This is, frame by frame, the normal synchronization between flexion, extension and inward rotation of the different parts of the hock joint during locomotion. We always warn against activating the hind legs with a bamboo pole or a whip. You can now understand how these practices alter proper synchronization between flexion and extension of the joints and their inward rotation. Classic authors used the technique because they were not aware of the internal rotations of the joints. It is doubtful that they would keep promoting the practice in the light of new knowledge.
Proponents of these archaic approaches will argue about details such as where the pole touch the horse. This is the classical form of deny that always resists pertinent discoveries. In 1856, Schopenhauer wrote, “All truth passes through three stages. First, it is ridiculed. Second, it is violently opposed. Third, it is accepted as being self-evident.” (Arthur Schopenhauer, 1788-1860) Truly, it does not matter where the pole touches the leg. As long as the kinematics of the lower leg is modified without adequate kinematics of the higher leg and in relation to the vertebral column mechanism, synchronization between flexion, extension and inward rotation of the joints is altered and arthritis develops. There is no substitute to sound education.
The biomechanics of the vertebral column form the basis of all body movements, including limbs movements. The equestrian art is truly an art and cannot be achieve without understanding and respecting how the horse’s physique effectively works. “The ability of the artist to express the beauty of the human form is predicated on a profound study of the science of anatomy.” (Leonardo da Vinci, 1452-1519) Leonardo also described the achievements of the ones who act on the leg without understanding that sound limbs movements are the outcome of proper vertebral column mechanism. “Lacking an appreciation born of a detailed analysis of bone structure and muscular relationship, the would-be artist was liable to draw wooden and graceless forms that seem rather as if you were looking at a stack of nuts than a human form, or a bundle of radishes rather than muscles.” (Leonardo da Vinci)
Acting on the legs is not the only possible disturbance. Morphological flaws can create kinematics abnormalities, as well as load on the forelegs and training misconceptions rushing the horse faster than its natural cadence. Rooney described how straight hock conformation is prone to arthritis between Mt3 and T3. Training misconceptions creates functional straight hock, which induce the same aberrant stresses on the hocks than the morphological defect. Functional straight hocks are training misconceptions that create early impact of the lower hind leg. On the other side of kinematics abnormalities, functional sickle hocks will create the same stresses on the joint than the morphological defect.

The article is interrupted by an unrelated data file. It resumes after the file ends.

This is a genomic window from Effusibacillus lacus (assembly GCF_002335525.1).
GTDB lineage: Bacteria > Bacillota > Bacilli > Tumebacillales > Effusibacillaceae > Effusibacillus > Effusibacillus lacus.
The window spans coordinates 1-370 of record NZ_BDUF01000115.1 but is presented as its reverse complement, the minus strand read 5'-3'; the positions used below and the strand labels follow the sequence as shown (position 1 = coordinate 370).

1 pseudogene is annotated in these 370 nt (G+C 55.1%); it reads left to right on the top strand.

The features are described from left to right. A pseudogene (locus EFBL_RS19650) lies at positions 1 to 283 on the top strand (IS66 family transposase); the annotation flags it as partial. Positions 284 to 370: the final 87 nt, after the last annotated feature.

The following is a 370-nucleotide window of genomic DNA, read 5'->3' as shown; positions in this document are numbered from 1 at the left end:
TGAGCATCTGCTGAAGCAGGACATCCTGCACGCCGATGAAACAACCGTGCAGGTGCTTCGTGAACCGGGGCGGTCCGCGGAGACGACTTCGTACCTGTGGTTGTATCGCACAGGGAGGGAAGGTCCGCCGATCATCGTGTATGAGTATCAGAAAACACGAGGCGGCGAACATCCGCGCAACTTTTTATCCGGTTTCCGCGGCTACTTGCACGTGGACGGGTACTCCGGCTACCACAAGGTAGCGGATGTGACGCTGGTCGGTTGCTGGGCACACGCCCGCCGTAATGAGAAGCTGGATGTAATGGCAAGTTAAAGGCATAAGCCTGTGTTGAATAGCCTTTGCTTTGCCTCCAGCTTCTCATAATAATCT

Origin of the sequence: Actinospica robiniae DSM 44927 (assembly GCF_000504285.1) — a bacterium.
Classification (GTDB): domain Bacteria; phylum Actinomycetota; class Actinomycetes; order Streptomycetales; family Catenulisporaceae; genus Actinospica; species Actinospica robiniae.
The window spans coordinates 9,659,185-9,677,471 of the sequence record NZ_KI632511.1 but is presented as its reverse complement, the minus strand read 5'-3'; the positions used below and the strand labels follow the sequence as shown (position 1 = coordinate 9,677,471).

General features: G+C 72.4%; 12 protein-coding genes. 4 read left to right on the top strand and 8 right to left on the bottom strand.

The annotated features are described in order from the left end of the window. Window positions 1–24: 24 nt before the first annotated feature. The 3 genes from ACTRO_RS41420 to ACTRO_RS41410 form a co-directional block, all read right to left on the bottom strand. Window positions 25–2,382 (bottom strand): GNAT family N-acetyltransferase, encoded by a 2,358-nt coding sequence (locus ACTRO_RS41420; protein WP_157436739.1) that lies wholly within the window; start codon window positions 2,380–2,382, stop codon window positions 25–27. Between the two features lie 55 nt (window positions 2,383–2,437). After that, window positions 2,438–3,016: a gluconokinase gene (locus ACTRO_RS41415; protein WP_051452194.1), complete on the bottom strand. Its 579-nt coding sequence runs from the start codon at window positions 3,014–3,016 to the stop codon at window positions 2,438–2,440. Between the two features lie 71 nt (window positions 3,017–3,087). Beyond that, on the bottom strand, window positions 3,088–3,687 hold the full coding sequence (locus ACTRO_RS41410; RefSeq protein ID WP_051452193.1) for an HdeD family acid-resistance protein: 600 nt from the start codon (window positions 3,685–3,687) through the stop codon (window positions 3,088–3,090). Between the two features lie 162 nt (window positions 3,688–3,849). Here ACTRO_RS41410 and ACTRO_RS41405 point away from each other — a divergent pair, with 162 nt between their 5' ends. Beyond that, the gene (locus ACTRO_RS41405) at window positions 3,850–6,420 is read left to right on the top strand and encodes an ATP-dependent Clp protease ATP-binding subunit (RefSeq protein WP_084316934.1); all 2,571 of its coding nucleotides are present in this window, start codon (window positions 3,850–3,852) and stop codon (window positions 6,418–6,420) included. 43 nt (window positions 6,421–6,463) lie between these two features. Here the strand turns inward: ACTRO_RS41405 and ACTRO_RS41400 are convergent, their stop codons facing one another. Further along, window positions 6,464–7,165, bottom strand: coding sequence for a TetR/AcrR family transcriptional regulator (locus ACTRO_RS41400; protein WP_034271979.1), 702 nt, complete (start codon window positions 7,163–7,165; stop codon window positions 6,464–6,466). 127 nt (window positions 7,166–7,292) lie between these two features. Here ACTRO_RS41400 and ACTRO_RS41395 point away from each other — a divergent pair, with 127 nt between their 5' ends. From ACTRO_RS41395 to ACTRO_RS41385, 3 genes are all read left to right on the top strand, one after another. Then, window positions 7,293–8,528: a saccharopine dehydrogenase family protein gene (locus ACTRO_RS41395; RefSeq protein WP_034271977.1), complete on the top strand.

The theme of our 2016 Science of Motion International Conference that will be held, as traditionally, during the first week end of October, (October first and second), is the biomechanics of soundness. We will explain and demonstrate with bone manipulations, computer analysis and videos, the proper biomechanics of the hind and front legs. We will also demonstrate with horses working in the training ring, the kinematics abnormalities causing abnormal synchronization between flexion, extension and inward rotations of the joints. In line with the principles of the science of motion, being aware of the problem is the first step toward correcting the problem. Limbs kinematics abnormalities are the outcome of improper functioning of the thoracolumbar spine. Working the horses in the ring, we will demonstrate how correcting the work of the thoracolumbar spine, remedies the kinematic abnormality altering proper functioning of the hock.
Jean Luc Cornille